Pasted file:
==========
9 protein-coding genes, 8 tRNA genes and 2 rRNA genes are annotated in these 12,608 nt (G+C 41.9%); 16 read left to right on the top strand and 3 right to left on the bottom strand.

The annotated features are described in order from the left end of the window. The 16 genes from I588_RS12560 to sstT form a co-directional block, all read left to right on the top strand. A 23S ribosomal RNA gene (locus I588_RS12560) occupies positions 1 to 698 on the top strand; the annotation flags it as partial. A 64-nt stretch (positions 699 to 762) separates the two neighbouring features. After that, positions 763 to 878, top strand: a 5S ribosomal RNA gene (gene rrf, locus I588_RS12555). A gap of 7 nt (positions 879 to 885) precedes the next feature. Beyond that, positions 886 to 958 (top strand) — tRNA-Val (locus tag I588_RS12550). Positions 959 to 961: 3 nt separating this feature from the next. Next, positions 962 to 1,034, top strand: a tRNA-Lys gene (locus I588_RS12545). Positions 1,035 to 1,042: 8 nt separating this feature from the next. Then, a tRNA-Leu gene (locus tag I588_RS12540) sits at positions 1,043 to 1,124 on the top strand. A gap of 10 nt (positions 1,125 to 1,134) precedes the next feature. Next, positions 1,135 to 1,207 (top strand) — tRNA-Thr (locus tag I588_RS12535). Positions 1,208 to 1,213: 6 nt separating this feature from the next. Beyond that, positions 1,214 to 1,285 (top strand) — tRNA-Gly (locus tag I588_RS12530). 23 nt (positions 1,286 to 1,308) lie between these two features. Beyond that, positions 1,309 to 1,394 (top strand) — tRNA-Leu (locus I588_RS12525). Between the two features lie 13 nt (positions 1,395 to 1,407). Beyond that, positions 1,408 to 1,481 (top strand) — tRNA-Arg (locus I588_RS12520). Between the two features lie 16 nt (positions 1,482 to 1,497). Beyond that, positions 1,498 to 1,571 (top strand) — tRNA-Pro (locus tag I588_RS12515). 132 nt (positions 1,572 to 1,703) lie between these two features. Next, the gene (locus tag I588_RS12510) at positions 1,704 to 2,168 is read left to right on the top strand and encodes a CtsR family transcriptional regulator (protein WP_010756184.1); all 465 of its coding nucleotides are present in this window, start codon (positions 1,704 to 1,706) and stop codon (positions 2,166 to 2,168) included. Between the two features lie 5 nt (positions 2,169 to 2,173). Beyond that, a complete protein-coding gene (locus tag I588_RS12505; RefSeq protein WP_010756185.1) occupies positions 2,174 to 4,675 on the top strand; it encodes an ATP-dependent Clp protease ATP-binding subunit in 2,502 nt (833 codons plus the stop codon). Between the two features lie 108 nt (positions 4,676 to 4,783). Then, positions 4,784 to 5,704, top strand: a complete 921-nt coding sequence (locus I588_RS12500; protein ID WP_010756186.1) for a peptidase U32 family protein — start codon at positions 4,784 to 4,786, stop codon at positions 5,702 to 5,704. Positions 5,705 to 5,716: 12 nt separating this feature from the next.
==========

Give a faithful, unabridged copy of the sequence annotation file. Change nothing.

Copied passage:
9 protein-coding genes, 8 tRNA genes and 2 rRNA genes are annotated in these 12,608 nt (G+C 41.9%); 16 read left to right on the top strand and 3 right to left on the bottom strand.

The annotated features are described in order from the left end of the window. The 16 genes from I588_RS12560 to sstT form a co-directional block, all read left to right on the top strand. A 23S ribosomal RNA gene (locus I588_RS12560) occupies positions 1 to 698 on the top strand; the annotation flags it as partial. A 64-nt stretch (positions 699 to 762) separates the two neighbouring features. After that, positions 763 to 878, top strand: a 5S ribosomal RNA gene (gene rrf, locus I588_RS12555). A gap of 7 nt (positions 879 to 885) precedes the next feature. Beyond that, positions 886 to 958 (top strand) — tRNA-Val (locus tag I588_RS12550). Positions 959 to 961: 3 nt separating this feature from the next. Next, positions 962 to 1,034, top strand: a tRNA-Lys gene (locus I588_RS12545). Positions 1,035 to 1,042: 8 nt separating this feature from the next. Then, a tRNA-Leu gene (locus tag I588_RS12540) sits at positions 1,043 to 1,124 on the top strand. A gap of 10 nt (positions 1,125 to 1,134) precedes the next feature. Next, positions 1,135 to 1,207 (top strand) — tRNA-Thr (locus tag I588_RS12535). Positions 1,208 to 1,213: 6 nt separating this feature from the next. Beyond that, positions 1,214 to 1,285 (top strand) — tRNA-Gly (locus tag I588_RS12530). 23 nt (positions 1,286 to 1,308) lie between these two features. Beyond that, positions 1,309 to 1,394 (top strand) — tRNA-Leu (locus I588_RS12525). Between the two features lie 13 nt (positions 1,395 to 1,407). Beyond that, positions 1,408 to 1,481 (top strand) — tRNA-Arg (locus I588_RS12520). Between the two features lie 16 nt (positions 1,482 to 1,497). Beyond that, positions 1,498 to 1,571 (top strand) — tRNA-Pro (locus tag I588_RS12515). 132 nt (positions 1,572 to 1,703) lie between these two features. Next, the gene (locus tag I588_RS12510) at positions 1,704 to 2,168 is read left to right on the top strand and encodes a CtsR family transcriptional regulator (protein WP_010756184.1); all 465 of its coding nucleotides are present in this window, start codon (positions 1,704 to 1,706) and stop codon (positions 2,166 to 2,168) included. Between the two features lie 5 nt (positions 2,169 to 2,173). Beyond that, a complete protein-coding gene (locus tag I588_RS12505; RefSeq protein WP_010756185.1) occupies positions 2,174 to 4,675 on the top strand; it encodes an ATP-dependent Clp protease ATP-binding subunit in 2,502 nt (833 codons plus the stop codon). Between the two features lie 108 nt (positions 4,676 to 4,783). Then, positions 4,784 to 5,704, top strand: a complete 921-nt coding sequence (locus I588_RS12500; protein ID WP_010756186.1) for a peptidase U32 family protein — start codon at positions 4,784 to 4,786, stop codon at positions 5,702 to 5,704. Positions 5,705 to 5,716: 12 nt separating this feature from the next.